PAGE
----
Harry Chapin: When in Doubt, Do Something

Front Row at the Movies by Shirrel Rhoades

5/5 (1)

Back in the ‘70s I used to sometimes watch a Sunday morning TV show called “Make a Wish.” A children’s program with songs, it was hosted by a genial musician named Tom Chapin. Little did I know he was the younger brother of an even more famous singer named Harry Chapin.

If you’re old enough – or hip enough – you’ll remember some of Harry Chapin’s bittersweet stories in the form of songs.

“Taxi” told about a cabbie encountering an old girlfriend as a passenger in his taxi, and realizing their lives had been disappointments. She wanted to be an actress and he wanted to learn to fly. Their relationship ended when she “took off to find the footlights” and he “took off to find the sky.” But here he was, hacking a taxi cab. And she had married wealthy sugar daddy.

Asked if it was if the song was true, Chapin said “It’s emotionally true, if not literally true.”

He added. “I’ve been in the film business on and off for a lot of years, and wasn’t doing well at one point. So I went out and got a hack license for bread, and during the month that I was waiting for it to come through, I heard an old girlfriend of mine had gotten married and instead of becoming an actress she married a rich guy. I envisioned some night I’d be driving a cab in the big city streets and this lady would get in the back, and I’d turn and look at her and she’d look at me and know we both sold out our dreams.”

WMEX DJ Jim Connors is credited with discovering Chapin and pushing his songs on the air.

Connors was also the inspiration for another of Chapin’s popular stories-in-a-song, “W-O-L-D.” Here is the tale of an aging disc jockey who has given up his entire life and family for his career. Chapin wrote the song after overhearing Connors’ plaintive phone calls to his ex-wife while hanging out in the WMEX studio. The song became a Billboard Top 40 hit, a Top 10 in Canada, and Top 10 in several other countries.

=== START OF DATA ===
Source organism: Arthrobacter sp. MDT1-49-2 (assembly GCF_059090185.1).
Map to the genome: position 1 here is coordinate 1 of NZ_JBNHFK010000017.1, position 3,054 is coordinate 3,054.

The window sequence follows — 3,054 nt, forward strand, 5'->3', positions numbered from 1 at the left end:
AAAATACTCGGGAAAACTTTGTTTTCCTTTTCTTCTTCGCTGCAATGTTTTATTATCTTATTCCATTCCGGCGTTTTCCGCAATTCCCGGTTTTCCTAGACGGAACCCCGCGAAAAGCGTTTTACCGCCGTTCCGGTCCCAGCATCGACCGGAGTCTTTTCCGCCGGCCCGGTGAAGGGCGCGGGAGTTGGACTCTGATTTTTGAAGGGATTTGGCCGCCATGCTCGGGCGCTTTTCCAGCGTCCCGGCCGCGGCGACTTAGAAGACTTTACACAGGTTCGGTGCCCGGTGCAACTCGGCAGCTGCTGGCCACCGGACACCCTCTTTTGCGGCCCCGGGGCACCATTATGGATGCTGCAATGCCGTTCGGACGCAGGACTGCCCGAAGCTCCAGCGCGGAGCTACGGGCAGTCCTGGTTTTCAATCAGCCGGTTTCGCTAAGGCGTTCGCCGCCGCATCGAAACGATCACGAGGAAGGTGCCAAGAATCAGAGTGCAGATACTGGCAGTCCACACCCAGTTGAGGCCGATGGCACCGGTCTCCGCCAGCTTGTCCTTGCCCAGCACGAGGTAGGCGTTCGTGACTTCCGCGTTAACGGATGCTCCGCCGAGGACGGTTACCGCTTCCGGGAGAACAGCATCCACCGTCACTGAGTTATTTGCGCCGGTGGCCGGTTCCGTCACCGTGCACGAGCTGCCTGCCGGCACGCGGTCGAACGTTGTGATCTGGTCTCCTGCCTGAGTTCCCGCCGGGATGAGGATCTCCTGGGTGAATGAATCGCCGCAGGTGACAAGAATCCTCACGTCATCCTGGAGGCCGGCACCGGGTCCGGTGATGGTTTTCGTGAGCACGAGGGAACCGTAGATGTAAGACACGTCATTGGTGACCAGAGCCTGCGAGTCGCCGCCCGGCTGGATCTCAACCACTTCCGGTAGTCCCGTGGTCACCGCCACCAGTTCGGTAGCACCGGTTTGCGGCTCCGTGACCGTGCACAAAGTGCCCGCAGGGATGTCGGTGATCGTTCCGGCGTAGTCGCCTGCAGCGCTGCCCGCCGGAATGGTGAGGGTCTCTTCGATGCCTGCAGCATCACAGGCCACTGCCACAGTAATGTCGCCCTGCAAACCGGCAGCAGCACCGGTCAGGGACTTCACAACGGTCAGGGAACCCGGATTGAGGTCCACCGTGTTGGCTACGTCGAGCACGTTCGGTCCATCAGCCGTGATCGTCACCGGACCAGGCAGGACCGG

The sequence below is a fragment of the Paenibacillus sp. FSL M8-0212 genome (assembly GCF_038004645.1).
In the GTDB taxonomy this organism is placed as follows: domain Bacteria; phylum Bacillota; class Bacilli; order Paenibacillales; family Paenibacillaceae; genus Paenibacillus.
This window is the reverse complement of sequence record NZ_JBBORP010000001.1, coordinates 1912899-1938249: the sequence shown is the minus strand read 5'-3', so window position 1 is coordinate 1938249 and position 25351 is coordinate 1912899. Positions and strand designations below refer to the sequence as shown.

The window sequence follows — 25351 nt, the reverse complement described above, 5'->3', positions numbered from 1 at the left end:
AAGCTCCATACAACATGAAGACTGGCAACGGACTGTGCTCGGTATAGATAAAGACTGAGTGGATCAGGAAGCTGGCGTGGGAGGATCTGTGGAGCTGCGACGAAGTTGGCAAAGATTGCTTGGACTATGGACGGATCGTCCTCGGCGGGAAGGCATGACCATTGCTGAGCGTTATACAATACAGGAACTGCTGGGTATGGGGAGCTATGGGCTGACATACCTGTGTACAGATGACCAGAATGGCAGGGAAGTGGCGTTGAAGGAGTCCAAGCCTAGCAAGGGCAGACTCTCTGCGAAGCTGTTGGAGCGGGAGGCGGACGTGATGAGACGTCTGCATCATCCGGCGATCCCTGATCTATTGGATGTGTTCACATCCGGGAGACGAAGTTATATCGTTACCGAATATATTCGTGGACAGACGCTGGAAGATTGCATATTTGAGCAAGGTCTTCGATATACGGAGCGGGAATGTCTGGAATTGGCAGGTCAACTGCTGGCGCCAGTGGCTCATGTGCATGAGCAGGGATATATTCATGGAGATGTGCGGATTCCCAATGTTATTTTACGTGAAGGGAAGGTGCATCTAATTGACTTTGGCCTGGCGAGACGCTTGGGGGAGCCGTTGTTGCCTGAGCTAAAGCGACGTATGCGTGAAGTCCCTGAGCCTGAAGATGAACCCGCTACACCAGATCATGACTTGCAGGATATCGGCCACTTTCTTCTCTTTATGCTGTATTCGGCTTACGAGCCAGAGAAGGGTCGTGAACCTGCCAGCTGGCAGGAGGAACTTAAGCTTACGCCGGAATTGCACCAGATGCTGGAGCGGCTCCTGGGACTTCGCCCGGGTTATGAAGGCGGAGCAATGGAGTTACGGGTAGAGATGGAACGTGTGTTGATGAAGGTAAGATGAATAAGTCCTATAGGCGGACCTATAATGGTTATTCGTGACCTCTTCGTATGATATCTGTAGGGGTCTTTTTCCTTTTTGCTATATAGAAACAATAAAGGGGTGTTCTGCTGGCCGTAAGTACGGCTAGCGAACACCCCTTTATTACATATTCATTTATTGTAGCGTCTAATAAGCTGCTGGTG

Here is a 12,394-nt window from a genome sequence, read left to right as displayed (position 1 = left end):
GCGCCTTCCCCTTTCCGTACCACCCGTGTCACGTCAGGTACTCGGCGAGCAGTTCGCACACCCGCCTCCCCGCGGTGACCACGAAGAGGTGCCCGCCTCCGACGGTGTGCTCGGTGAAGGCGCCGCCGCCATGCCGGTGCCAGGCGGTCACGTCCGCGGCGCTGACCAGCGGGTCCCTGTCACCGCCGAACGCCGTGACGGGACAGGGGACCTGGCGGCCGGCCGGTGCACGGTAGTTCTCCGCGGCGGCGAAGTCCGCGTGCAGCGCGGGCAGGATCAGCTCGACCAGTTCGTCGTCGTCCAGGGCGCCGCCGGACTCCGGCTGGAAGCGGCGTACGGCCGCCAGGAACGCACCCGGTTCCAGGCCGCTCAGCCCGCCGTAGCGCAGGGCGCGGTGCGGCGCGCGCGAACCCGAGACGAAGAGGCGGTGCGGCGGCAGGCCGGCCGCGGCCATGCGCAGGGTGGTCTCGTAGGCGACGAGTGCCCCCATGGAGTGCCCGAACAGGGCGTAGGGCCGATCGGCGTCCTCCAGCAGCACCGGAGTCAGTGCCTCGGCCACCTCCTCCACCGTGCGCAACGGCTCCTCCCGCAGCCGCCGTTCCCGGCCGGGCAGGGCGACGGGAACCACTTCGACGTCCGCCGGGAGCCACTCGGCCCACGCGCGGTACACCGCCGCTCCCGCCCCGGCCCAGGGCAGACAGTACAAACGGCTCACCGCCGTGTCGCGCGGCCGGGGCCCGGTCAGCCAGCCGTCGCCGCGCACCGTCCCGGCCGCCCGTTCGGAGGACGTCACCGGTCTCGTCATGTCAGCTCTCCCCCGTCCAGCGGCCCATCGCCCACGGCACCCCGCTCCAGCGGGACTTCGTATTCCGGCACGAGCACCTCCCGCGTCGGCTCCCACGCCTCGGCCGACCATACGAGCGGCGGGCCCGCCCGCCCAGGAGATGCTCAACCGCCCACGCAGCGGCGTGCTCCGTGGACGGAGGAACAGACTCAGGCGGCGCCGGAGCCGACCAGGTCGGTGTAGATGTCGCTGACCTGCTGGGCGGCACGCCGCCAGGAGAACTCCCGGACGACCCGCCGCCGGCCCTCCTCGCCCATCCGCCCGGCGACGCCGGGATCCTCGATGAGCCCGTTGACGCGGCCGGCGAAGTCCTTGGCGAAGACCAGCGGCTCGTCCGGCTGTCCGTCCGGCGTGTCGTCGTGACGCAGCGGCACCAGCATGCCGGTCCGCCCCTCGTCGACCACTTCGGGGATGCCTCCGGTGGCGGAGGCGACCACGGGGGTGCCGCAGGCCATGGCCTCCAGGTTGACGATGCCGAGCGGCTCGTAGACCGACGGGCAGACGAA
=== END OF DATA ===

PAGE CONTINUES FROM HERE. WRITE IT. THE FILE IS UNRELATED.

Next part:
This song appeared on Chapin’s third album, appropriately title “Short Stories.”

Perhaps Harry Chapin’s most famous song was “Cat’s in the Cradle,” a cautionary tale about a father who doesn’t find time for his son and when the boy grows up – like father, like son – he doesn’t make time for his dad. A No. 1 hit, that one sold 2.5 million copies.

You can follow Harry Chapin’s life and career in a new documentary called “Harry Chapin: When in Doubt, Do Something.” It is currently showing at Tropic Cinema for one week only.

In this profile directed by first-timer Rick Korn, you will hear from Chapin’s family, band members, and musical friends (Billy Joel, Bruce Springsteen, Pat Benatar, Pete Seeger, Bob Geldof, Harry Belafonte, and others) in a series of interviews, archive footage, and photos.

While the story of Harry Chapin’s life is certainly interesting, the real reason to see this film is to watch Chapin perform some of his classic songs.

Harry Chapin led a charmed life or so it seemed. Releasing one album a year, he earned an estimated $2 million per annum. He married a socialite named Sandra Gaston, a romance immortalized in his ballad, “I Want to Learn a Love Song.” They had two children (one singer Jen Chapin), and he also raised her three children from a previous marriage. Chapin devoted much of his time to social activism and he was awarded a Congressional Medal of Honor for his efforts in combating hunger in the United States.

Then – suddenly – he was dead, hit by a semi-trailer truck on the Long Island Expressway in 1981.

At his death, he was supporting 17 relatives, 14 associations, seven foundations, and 82 charities. Despite his success as a musician, he left little money and it became difficult to maintain these causes. As his wife explained, “Harry always said, ‘Money is for people,’ so he gave it away.” Thus, The Harry Chapin Foundation was established.

During his career, Harry Chapin produced 11 studio albums. Another 17 appeared posthumously. One of these albums was titled “Songwriter.” Another was titled “Storyteller.”

Email Shirrel: srhoades@aol.com

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